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On the second Tuesday of every month at 7:45 a.m. and 5:45 p.m., we hear from our contributors in the field. Susan Knight and Gretchen Gerrish both work for the University of Wisconsin-Madison’s Center for Limnology at Trout Lake Station. Scott Bowe is the Director of Kemp Natural Resources Station.

Who Knew Porcupines Climb Trees?


I spent most of my life not knowing that porcupines could climb trees. While I am a little embarrassed to admit this fact, I am also not sure I spent a ton of time in my younger years thinking about it. Now that I know, I have become obsessed with staring toward the tops of trees trying to find a bound-up ball of quills, nested in the highest branches.

Early spring, before the trees fully leaf out, is an ideal time for spotting tree-dwelling porcupines who often move into the upper canopy of trees to eat and rest during the daytime. They commonly venture to the outermost or highest branch tips to break off newly budding twigs to eat. Trembling aspen and young hemlock bark are favorite foods for porcupines, but they will consume bark from a wide range of tree types and supplement their diet with fruits and ground dwelling plants and shrubs. While slow moving and lumbering on the ground, porcupines are adept climbers, alternately using their front and back claws to grasp the wood as they pull themselves upward.

More than 15 species of porcupines exist throughout the Americas and all are tree climbers. Most species have prehensile tails that can wrap around branches to assist in climbing and stabilization. Only one species, the North American porcupine, Erethizon dorsatum, can be found in the US and it does not have a prehensile tail. The North American porcupine is distributed throughout most of Canada and the northern forested regions of the US. Its range extends throughout the Rocky Mountains and all the way into western Texas and northern Mexico. Even though they can survive in warmer climates, porcupines are rarely found in central and southern US states.

The term porcupine is an Olde French term that translates as ‘thorny pig’ and applies to all the species of porcupines in the Americas and to 11 species of porcupines in southern Europe, Asia and Africa. Even though we call them all porcupines, the porcupines in the Americas are more closely related to guinea pigs and agouti than they are to the Eurasia/Africa porcupine species. Scientists who study the family tree of rodents, which includes rats, squirrels, guinea pigs, porcupines, beavers etc., clearly show that quills and the rounded porcupine body shape evolved two different times in separate ancestral rodent groups on different continents to give rise to the current distribution and diversity of ‘thorny pigs’ throughout the world.

While well known for their defensive quills, porcupines have numerous unique adaptations that allow them to succeed in our forests. When threatened, in addition to presenting their quills and whipping their tails, porcupines emit a strong odor that deters predators. Porcupines do not shoot out quills at predators, instead the quills stick into predators and are pulled out of the porcupine as the predator retreats. Small little hooks called barbs can be found on the ends of porcupine quills and these barbs act to imbed the quills deeper over time. Quills are hardened tubules of keratin, similar in composition to our own hair and fingernails. Like hair, the quills can fall out and new ones will grow back.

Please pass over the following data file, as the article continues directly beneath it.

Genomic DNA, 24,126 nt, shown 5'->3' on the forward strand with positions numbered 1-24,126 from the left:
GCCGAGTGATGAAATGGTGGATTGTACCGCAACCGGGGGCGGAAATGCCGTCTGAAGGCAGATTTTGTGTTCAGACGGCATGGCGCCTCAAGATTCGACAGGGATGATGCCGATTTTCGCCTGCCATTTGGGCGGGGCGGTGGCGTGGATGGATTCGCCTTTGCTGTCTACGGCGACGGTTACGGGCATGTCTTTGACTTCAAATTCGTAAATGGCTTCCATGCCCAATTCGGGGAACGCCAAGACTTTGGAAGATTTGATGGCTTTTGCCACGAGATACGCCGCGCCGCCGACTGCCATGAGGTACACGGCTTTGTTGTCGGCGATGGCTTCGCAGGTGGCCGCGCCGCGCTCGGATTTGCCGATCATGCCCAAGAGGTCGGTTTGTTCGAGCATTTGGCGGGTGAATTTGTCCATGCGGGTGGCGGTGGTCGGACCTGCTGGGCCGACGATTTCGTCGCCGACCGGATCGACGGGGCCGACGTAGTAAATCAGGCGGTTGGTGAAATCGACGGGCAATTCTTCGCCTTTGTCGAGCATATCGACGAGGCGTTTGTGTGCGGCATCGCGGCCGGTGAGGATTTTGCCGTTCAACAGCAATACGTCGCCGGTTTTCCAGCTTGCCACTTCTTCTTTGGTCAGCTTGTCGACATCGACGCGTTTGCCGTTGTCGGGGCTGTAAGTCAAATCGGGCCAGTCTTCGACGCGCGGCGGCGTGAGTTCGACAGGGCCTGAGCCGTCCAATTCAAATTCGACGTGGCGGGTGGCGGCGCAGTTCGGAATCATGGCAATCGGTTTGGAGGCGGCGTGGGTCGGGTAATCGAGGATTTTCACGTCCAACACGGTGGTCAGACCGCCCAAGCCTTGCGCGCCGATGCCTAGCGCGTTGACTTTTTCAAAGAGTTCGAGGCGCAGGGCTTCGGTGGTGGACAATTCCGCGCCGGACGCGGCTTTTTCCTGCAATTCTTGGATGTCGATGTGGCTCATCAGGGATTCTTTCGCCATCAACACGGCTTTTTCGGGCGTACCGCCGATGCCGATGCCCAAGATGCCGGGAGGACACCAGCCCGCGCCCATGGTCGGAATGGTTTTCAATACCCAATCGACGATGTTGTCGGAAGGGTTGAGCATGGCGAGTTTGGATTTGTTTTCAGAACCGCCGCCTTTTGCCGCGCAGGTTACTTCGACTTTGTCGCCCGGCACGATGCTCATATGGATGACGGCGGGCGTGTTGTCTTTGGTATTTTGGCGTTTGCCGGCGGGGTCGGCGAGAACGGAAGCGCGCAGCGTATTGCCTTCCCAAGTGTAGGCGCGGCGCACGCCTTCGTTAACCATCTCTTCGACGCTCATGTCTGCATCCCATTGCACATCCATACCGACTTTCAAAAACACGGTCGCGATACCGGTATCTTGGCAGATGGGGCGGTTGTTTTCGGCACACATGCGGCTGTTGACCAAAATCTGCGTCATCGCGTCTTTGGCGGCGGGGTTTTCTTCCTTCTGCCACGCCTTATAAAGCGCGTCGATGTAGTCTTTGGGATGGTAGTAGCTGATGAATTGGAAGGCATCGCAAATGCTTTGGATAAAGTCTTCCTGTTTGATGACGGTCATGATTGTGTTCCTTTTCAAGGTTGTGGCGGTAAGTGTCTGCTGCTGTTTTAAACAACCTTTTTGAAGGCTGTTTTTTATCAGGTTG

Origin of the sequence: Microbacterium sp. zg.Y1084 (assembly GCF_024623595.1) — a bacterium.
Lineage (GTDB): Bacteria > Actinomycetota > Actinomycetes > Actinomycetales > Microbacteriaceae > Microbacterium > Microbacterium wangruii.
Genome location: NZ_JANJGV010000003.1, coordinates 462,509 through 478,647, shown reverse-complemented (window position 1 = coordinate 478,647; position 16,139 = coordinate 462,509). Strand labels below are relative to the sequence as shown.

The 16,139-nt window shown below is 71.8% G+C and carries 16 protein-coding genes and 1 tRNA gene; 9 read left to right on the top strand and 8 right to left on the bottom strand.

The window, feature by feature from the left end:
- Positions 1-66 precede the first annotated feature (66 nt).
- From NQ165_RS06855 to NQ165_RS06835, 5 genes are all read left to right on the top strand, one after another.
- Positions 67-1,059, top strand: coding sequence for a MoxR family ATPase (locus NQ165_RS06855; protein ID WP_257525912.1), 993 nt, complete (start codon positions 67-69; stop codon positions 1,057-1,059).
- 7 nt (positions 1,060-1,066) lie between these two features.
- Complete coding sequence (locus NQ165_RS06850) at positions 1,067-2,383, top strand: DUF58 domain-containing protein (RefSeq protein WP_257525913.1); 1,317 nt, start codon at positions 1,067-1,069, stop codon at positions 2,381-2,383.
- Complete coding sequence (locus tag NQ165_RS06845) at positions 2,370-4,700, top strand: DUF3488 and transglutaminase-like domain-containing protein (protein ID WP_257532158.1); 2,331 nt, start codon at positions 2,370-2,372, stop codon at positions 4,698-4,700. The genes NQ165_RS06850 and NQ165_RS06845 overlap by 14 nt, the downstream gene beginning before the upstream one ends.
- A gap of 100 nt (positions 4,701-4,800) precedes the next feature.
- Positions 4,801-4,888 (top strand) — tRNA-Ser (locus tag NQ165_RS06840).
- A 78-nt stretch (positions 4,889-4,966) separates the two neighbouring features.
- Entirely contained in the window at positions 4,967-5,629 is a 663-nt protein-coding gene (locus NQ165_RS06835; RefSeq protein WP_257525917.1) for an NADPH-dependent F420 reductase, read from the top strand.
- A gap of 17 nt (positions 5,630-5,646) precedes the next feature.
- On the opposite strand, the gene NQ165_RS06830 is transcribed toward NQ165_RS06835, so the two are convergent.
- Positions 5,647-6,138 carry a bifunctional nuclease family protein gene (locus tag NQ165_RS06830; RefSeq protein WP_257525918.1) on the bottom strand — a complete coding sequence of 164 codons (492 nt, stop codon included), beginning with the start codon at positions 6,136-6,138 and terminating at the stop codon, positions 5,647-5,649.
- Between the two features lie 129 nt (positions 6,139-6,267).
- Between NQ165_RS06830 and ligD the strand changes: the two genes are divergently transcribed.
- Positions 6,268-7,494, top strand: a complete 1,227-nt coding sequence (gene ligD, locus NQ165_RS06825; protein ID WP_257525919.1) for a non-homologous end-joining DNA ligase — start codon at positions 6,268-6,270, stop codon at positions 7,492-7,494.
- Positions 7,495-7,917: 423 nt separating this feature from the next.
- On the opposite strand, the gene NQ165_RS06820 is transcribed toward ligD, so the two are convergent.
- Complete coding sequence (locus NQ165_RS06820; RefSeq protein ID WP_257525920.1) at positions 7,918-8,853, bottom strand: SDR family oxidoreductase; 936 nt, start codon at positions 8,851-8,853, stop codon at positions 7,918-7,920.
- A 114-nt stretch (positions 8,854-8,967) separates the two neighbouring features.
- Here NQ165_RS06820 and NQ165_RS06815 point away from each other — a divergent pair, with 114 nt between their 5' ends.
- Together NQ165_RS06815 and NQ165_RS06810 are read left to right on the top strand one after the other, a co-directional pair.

Some predators will brave such rigorous and painful defenses. Owls, coyotes, wolves, mountain lions, and bobcats are known to occasionally take down porcupines, but the most common predator is the fisher. Fishers are large weasel relatives that, like porcupines, are nimble tree climbers. They will attack porcupines in trees and get them to fall or descend to the ground where the fishers’ quick movements and slender body gives them the advantage. They circle the porcupine and continuously attack face to face, avoiding the quills until they can go in for the kill. This successful predation style makes fishers one of the only predators capable of controlling porcupine populations.

Heavy logging and intensive fur trapping in the 1920’s led to a substantial decline in the number of fishers in the Upper Pennisula of Michigan, and regions of northern Wisconsin around the 1920’s. With fisher almost extinct regionally, porcupine numbers soared and by the 1940’s porcupines were considered a pest in need of removal. For example, from 1954-1959, US Forest Service personnel eliminated 6,259 porcupines from the Ottawa forest. To control porcupine populations, fishers were reintroduced to areas during the late 1950’s and early 1960’s. Research supports that the regional reintroduction of fishers and reintroductions throughout the US and Canada have successfully reduced porcupine populations. The long-term work to rebalance fisher and porcupine numbers continues and this goal is set within the ever developing and changing forest landscape.

In the meantime, I will continue stumbling along forest trails staring upward instead of watching the ground, in pursuit of an illusive tree-climbing porcupine. If I get lucky this spring, maybe I can spot a mom and her tiny porcupette hiding in the branches.

Gretchen Gerrish works for UW-Madison's Trout Lake Station through the Center for Limnology. She studies how evolutionary and ecological processes interact to allow natural systems to deal with change over time.
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